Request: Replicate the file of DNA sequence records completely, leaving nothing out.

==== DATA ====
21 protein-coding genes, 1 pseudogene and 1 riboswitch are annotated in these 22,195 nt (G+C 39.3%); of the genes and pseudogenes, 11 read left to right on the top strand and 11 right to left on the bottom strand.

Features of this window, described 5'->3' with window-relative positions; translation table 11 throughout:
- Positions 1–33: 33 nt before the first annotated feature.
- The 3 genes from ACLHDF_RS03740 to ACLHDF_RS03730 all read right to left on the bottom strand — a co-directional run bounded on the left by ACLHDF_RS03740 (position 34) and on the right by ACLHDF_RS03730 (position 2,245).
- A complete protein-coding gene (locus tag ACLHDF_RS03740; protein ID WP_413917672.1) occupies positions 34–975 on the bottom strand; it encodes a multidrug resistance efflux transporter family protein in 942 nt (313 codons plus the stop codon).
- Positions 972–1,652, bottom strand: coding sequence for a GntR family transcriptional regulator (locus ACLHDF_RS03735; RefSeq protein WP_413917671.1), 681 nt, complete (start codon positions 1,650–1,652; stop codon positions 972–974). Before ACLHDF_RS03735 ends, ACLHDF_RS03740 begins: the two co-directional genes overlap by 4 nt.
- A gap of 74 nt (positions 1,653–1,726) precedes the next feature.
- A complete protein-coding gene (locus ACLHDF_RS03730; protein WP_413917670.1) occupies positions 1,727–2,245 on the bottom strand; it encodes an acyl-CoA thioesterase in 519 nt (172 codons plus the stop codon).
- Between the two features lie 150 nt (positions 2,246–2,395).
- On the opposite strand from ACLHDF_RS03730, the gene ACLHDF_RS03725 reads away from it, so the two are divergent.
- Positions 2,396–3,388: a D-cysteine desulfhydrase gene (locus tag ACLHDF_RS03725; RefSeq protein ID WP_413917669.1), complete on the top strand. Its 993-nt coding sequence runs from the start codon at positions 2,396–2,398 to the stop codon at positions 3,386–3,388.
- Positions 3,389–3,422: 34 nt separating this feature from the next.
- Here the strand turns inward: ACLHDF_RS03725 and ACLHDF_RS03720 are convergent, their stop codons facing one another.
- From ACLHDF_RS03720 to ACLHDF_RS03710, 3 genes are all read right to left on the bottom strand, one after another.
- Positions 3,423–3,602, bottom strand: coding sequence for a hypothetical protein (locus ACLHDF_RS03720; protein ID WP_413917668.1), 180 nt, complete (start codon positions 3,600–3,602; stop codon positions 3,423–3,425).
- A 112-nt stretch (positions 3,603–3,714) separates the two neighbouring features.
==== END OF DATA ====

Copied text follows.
21 protein-coding genes, 1 pseudogene and 1 riboswitch are annotated in these 22,195 nt (G+C 39.3%); of the genes and pseudogenes, 11 read left to right on the top strand and 11 right to left on the bottom strand.

Features of this window, described 5'->3' with window-relative positions; translation table 11 throughout:
- Positions 1–33: 33 nt before the first annotated feature.
- The 3 genes from ACLHDF_RS03740 to ACLHDF_RS03730 all read right to left on the bottom strand — a co-directional run bounded on the left by ACLHDF_RS03740 (position 34) and on the right by ACLHDF_RS03730 (position 2,245).
- A complete protein-coding gene (locus tag ACLHDF_RS03740; protein ID WP_413917672.1) occupies positions 34–975 on the bottom strand; it encodes a multidrug resistance efflux transporter family protein in 942 nt (313 codons plus the stop codon).
- Positions 972–1,652, bottom strand: coding sequence for a GntR family transcriptional regulator (locus ACLHDF_RS03735; RefSeq protein WP_413917671.1), 681 nt, complete (start codon positions 1,650–1,652; stop codon positions 972–974). Before ACLHDF_RS03735 ends, ACLHDF_RS03740 begins: the two co-directional genes overlap by 4 nt.
- A gap of 74 nt (positions 1,653–1,726) precedes the next feature.
- A complete protein-coding gene (locus ACLHDF_RS03730; protein WP_413917670.1) occupies positions 1,727–2,245 on the bottom strand; it encodes an acyl-CoA thioesterase in 519 nt (172 codons plus the stop codon).
- Between the two features lie 150 nt (positions 2,246–2,395).
- On the opposite strand from ACLHDF_RS03730, the gene ACLHDF_RS03725 reads away from it, so the two are divergent.
- Positions 2,396–3,388: a D-cysteine desulfhydrase gene (locus tag ACLHDF_RS03725; RefSeq protein ID WP_413917669.1), complete on the top strand. Its 993-nt coding sequence runs from the start codon at positions 2,396–2,398 to the stop codon at positions 3,386–3,388.
- Positions 3,389–3,422: 34 nt separating this feature from the next.
- Here the strand turns inward: ACLHDF_RS03725 and ACLHDF_RS03720 are convergent, their stop codons facing one another.
- From ACLHDF_RS03720 to ACLHDF_RS03710, 3 genes are all read right to left on the bottom strand, one after another.
- Positions 3,423–3,602, bottom strand: coding sequence for a hypothetical protein (locus ACLHDF_RS03720; protein ID WP_413917668.1), 180 nt, complete (start codon positions 3,600–3,602; stop codon positions 3,423–3,425).
- A 112-nt stretch (positions 3,603–3,714) separates the two neighbouring features.